When Dinosaurs Were New

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I spent Sunday morning among the dinosaurs of Smithsonian's National Museum of Natural History. The skeletons of the prehistoric creatures stood nearly shoulder to shoulder—the Tyrannosaurus appeared to snarl at a nearby Triceratops, and an Allosaurus stood dangerously close to the business-end of a Stegosaurus—and the numerous reconstructions of such dinosaurs are so common that it is easy to take them for granted. A century and a half ago, when dinosaurs were still new, the fact that an entire dinosaur could be reconstructed at all was a fantastic thing.

Benjamin Waterhouse Hawkins was one of the greatest paleo-artists of all time. It does not matter that we now restore dinosaurs very differently from the way he did. At the time Hawkins was carrying out his work—including the creation of the famous Crystal Palace dinosaurs—paleontologists knew dinosaurs only from fragments, and there were no awesome, complete skeletons on display.

On January 27th, 1869, Hawkins delivered a lecture to the American Institute in New York about his work. He began by presenting his audience with the great skeletal framework of a dinosaur. "he audience was taken completely by surprise by the unveiling of the restored skeleton of a huge reptile called the 'Hadrosaurus'" a reporter for the New York Evening Post later wrote, especially since the 25-foot-long skeleton of the "restored monster" had been "skillfully concealed behind curtains, which, covered with diagrams, left no suspicion of anything behind them."

This was not the first public appearance for Hadrosaurus. Hakwins had initially created a cast of the reconstructed skeleton for Philadelphia's Academy of Natural Sciences a few months before on the basis of an incomplete skeleton found in Haddonfield, New Jersey. His Hadrosaurus was the first complete dinosaur skeleton to be displayed anywhere. Giant sloths, mastodons and other prehistoric mammals had been seen before, but Hawkins—working with naturalist Joseph Leidy—was the first to actually reconstruct an entire dinosaur skeleton. (In 2009, the Academy ran a special exhibition on Hadrosaurus, displaying the original plaster skull from Hawkins' reconstruction.)

But, as magnificent as it was, the Hadrosaurus skeleton was just a teaser of bigger things to come. Hawkins explained to his American Institute audience that he was applying his talents to creating a new vision of prehistoric life in North America for a grand museum in New York's Central Park. The "Paleozoic Museum" would combine fossils with life-size restorations of Hadrosaurus and other prehistoric creatures, including plesiosaurs and the predatory dinosaur "Laelaps" (now known as Dryptosaurus), which the reporter described as, "very comfortable to look at in a defunct state, but very inconvenient to have about if clothed in flesh and blood."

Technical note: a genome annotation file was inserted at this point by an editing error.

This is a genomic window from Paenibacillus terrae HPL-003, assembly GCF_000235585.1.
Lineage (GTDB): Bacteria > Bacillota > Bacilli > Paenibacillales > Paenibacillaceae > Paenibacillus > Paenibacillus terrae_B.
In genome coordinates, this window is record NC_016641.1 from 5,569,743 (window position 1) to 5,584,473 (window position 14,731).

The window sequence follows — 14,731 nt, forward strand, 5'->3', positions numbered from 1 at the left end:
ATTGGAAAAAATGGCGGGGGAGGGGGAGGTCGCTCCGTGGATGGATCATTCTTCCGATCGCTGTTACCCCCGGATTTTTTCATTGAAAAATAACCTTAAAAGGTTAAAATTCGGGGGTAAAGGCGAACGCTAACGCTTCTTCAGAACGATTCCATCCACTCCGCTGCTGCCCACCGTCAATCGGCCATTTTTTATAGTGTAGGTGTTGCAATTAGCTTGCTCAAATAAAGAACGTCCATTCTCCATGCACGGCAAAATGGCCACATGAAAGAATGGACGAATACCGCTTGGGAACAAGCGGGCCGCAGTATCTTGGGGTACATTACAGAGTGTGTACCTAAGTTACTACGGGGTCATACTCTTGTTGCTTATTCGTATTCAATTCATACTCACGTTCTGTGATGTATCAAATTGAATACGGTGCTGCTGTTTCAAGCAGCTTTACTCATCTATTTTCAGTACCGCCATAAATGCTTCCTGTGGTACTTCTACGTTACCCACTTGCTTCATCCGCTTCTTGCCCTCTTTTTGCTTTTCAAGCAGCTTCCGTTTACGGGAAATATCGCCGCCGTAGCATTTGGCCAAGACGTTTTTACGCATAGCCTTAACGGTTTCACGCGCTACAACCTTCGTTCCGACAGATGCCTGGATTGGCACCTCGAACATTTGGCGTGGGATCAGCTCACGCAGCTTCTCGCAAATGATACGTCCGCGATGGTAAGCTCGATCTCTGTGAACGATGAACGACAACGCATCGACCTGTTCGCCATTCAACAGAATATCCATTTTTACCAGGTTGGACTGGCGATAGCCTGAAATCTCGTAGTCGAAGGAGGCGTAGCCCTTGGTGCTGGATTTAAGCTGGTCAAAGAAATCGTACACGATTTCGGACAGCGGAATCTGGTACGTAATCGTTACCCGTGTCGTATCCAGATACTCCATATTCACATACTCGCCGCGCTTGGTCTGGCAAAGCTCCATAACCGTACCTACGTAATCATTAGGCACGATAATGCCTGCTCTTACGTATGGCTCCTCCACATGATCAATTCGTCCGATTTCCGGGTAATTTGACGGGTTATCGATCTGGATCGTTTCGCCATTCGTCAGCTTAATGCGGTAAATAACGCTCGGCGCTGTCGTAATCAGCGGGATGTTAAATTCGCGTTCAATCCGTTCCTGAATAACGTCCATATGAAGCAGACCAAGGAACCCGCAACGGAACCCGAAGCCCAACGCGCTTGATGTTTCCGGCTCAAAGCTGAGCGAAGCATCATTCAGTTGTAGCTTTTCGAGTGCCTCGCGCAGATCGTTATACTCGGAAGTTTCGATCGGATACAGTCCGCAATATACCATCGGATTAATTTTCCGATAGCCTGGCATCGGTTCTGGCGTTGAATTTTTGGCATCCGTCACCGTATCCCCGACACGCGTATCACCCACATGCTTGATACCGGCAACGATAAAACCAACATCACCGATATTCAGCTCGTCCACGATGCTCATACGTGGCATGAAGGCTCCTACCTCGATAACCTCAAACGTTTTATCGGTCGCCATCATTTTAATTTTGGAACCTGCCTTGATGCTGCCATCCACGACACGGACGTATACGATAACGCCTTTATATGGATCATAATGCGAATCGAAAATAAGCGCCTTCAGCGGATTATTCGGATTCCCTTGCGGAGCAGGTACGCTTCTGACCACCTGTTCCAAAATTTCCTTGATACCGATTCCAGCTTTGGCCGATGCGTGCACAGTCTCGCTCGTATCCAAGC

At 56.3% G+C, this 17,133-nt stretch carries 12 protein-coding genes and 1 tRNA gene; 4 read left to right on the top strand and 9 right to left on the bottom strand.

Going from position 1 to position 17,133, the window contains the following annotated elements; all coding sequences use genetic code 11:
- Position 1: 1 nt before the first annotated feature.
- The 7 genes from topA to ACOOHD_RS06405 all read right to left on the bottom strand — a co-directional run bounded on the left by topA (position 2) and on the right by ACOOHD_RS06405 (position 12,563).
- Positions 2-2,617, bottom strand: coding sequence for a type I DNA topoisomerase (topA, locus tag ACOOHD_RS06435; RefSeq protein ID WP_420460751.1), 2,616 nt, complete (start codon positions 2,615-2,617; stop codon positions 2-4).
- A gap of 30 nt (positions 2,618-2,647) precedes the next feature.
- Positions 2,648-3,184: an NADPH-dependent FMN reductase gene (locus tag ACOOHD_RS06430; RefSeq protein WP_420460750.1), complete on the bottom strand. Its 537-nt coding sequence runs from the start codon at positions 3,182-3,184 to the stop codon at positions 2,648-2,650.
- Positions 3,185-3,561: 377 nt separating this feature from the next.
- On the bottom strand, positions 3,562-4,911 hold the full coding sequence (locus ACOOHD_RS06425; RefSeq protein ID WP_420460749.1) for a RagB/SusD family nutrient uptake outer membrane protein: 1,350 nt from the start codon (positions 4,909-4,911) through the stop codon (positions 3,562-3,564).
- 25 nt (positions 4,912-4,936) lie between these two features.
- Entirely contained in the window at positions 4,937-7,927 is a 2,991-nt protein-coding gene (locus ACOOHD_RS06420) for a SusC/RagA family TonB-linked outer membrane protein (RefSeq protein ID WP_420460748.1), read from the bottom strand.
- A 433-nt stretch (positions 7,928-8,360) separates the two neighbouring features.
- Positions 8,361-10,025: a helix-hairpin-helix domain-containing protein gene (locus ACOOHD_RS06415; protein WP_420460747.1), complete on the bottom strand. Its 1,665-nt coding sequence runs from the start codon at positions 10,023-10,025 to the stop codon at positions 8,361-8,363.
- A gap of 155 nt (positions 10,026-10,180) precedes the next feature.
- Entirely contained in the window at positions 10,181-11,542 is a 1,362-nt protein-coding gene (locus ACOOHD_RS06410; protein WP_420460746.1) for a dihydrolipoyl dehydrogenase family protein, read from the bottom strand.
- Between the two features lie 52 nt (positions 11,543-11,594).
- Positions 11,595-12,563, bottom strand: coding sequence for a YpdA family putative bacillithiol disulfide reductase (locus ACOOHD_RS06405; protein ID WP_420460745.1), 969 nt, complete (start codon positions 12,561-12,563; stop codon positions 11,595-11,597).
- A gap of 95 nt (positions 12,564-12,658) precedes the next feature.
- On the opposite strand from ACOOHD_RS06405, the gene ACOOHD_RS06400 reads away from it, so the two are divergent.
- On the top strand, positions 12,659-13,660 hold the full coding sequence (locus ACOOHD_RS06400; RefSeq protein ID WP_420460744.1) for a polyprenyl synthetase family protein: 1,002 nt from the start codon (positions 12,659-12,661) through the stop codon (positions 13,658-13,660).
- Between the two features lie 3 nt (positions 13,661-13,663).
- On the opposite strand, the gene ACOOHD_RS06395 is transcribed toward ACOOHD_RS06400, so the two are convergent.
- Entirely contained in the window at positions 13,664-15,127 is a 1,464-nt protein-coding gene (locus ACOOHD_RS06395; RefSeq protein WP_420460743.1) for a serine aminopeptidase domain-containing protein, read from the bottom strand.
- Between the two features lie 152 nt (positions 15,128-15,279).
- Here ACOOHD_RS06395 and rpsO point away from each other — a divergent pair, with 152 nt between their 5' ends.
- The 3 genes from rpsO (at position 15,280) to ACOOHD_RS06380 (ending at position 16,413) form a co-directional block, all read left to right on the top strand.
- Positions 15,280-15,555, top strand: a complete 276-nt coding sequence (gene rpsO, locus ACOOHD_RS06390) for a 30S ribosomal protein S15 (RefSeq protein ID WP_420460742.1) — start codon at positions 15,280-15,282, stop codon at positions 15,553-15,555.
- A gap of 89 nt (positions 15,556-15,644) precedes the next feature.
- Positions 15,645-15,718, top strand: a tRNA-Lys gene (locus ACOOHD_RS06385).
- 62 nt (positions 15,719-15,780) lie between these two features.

Sadly, Central Park's great Paleozoic Museum was never constructed. Even though Hawkins had created several of the planned models in a New York studio by 1871, these were all smashed by cronies of the infamous politician William Marcy Tweed. Exactly why Tweed ordered the destruction of Hawkins' work is difficult to ascertain. Tweed claimed that the project was a waste of money, but Hawkins had also publicly criticized the corrupt city boss. Whatever the reason, Hawkins' creatures met a violent end and the project was scrapped.

One hundred and forty years later, there are many fine museums filled with dinosaur skeletons, but the death of the Paleozoic Museum remains a tragedy. Not only would the museum have introduced New Yorkers to the unique prehistoric history of North America, but had it survived to this day, the museum would have acted as a time capsule from the early days of American paleontology. All we have left are sketches of a prehistoric world that will never be brought to life.

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